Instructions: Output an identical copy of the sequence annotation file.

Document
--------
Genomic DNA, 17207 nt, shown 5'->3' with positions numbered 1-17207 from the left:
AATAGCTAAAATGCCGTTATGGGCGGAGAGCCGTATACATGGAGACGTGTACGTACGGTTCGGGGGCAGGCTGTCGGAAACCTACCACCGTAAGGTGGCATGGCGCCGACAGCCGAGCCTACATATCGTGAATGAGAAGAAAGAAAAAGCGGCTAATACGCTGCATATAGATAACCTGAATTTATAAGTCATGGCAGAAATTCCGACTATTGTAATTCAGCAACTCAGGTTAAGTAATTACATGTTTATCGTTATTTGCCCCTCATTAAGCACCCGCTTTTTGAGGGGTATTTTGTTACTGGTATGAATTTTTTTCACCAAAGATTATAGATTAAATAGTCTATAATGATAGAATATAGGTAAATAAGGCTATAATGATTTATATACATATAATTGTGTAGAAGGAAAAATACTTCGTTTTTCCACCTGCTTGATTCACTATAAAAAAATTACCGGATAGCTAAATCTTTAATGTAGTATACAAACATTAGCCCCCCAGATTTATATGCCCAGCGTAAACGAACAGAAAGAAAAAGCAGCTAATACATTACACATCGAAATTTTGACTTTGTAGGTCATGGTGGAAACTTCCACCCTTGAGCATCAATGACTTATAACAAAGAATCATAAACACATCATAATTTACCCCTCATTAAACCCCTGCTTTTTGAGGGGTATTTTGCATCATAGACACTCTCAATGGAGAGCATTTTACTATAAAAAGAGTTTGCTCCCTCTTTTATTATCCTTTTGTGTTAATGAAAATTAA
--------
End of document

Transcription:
Genomic DNA, 17207 nt, shown 5'->3' with positions numbered 1-17207 from the left:
AATAGCTAAAATGCCGTTATGGGCGGAGAGCCGTATACATGGAGACGTGTACGTACGGTTCGGGGGCAGGCTGTCGGAAACCTACCACCGTAAGGTGGCATGGCGCCGACAGCCGAGCCTACATATCGTGAATGAGAAGAAAGAAAAAGCGGCTAATACGCTGCATATAGATAACCTGAATTTATAAGTCATGGCAGAAATTCCGACTATTGTAATTCAGCAACTCAGGTTAAGTAATTACATGTTTATCGTTATTTGCCCCTCATTAAGCACCCGCTTTTTGAGGGGTATTTTGTTACTGGTATGAATTTTTTTCACCAAAGATTATAGATTAAATAGTCTATAATGATAGAATATAGGTAAATAAGGCTATAATGATTTATATACATATAATTGTGTAGAAGGAAAAATACTTCGTTTTTCCACCTGCTTGATTCACTATAAAAAAATTACCGGATAGCTAAATCTTTAATGTAGTATACAAACATTAGCCCCCCAGATTTATATGCCCAGCGTAAACGAACAGAAAGAAAAAGCAGCTAATACATTACACATCGAAATTTTGACTTTGTAGGTCATGGTGGAAACTTCCACCCTTGAGCATCAATGACTTATAACAAAGAATCATAAACACATCATAATTTACCCCTCATTAAACCCCTGCTTTTTGAGGGGTATTTTGCATCATAGACACTCTCAATGGAGAGCATTTTACTATAAAAAGAGTTTGCTCCCTCTTTTATTATCCTTTTGTGTTAATGAAAATTAA